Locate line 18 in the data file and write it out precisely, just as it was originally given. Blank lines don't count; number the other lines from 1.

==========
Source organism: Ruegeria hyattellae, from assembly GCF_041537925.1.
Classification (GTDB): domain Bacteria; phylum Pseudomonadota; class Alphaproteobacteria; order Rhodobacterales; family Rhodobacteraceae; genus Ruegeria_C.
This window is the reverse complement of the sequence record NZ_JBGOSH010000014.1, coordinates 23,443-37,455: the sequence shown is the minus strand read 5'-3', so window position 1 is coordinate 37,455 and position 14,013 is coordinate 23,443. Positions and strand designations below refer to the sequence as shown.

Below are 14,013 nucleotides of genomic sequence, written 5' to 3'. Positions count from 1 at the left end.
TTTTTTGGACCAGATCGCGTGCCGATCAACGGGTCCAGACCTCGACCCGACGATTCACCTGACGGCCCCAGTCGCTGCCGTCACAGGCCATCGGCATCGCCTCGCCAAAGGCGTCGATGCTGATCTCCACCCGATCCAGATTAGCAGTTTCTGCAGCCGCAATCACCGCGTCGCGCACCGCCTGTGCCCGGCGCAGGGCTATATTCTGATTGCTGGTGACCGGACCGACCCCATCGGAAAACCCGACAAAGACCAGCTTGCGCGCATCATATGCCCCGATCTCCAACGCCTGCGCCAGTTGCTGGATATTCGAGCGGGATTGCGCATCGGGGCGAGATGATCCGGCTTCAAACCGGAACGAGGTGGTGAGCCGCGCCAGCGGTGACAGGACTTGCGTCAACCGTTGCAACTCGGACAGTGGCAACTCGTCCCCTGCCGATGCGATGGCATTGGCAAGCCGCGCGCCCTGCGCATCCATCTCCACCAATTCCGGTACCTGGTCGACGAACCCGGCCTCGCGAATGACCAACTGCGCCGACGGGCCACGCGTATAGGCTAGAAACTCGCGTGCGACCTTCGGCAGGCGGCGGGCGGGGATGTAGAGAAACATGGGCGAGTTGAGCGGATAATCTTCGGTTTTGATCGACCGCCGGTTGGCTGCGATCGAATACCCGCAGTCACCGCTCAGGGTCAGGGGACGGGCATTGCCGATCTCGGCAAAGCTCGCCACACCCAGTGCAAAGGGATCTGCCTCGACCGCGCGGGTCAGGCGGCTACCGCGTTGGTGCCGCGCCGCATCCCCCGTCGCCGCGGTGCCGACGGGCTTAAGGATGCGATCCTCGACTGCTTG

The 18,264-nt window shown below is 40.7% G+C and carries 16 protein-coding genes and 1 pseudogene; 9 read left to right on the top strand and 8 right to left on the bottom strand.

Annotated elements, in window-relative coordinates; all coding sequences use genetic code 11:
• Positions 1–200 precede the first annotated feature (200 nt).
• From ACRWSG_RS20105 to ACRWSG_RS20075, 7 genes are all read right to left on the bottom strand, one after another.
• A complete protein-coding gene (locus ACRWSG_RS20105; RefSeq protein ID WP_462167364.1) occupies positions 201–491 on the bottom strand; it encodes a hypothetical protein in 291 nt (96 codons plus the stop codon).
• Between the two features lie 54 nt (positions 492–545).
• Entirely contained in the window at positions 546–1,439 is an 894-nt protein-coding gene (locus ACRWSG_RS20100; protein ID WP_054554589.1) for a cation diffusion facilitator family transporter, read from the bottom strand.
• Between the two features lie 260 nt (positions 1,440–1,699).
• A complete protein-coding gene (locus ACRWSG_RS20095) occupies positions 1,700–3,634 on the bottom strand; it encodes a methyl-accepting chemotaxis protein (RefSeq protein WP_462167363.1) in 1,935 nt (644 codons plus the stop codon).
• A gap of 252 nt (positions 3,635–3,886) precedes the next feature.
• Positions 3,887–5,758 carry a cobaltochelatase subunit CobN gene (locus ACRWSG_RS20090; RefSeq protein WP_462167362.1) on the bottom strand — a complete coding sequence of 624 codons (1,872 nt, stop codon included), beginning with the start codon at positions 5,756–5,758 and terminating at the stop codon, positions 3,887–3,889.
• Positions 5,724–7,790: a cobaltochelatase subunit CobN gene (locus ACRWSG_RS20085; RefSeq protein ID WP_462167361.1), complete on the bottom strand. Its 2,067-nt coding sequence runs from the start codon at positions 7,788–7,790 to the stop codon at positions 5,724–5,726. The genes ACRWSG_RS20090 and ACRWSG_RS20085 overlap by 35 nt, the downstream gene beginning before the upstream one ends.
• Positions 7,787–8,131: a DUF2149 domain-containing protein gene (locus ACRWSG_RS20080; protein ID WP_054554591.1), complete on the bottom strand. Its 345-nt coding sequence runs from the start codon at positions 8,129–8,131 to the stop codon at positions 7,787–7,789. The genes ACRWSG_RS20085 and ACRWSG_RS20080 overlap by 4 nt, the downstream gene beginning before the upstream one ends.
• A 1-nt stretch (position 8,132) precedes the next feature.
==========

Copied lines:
• Positions 7,787–8,131: a DUF2149 domain-containing protein gene (locus ACRWSG_RS20080; protein ID WP_054554591.1), complete on the bottom strand. Its 345-nt coding sequence runs from the start codon at positions 8,129–8,131 to the stop codon at positions 7,787–7,789. The genes ACRWSG_RS20085 and ACRWSG_RS20080 overlap by 4 nt, the downstream gene beginning before the upstream one ends.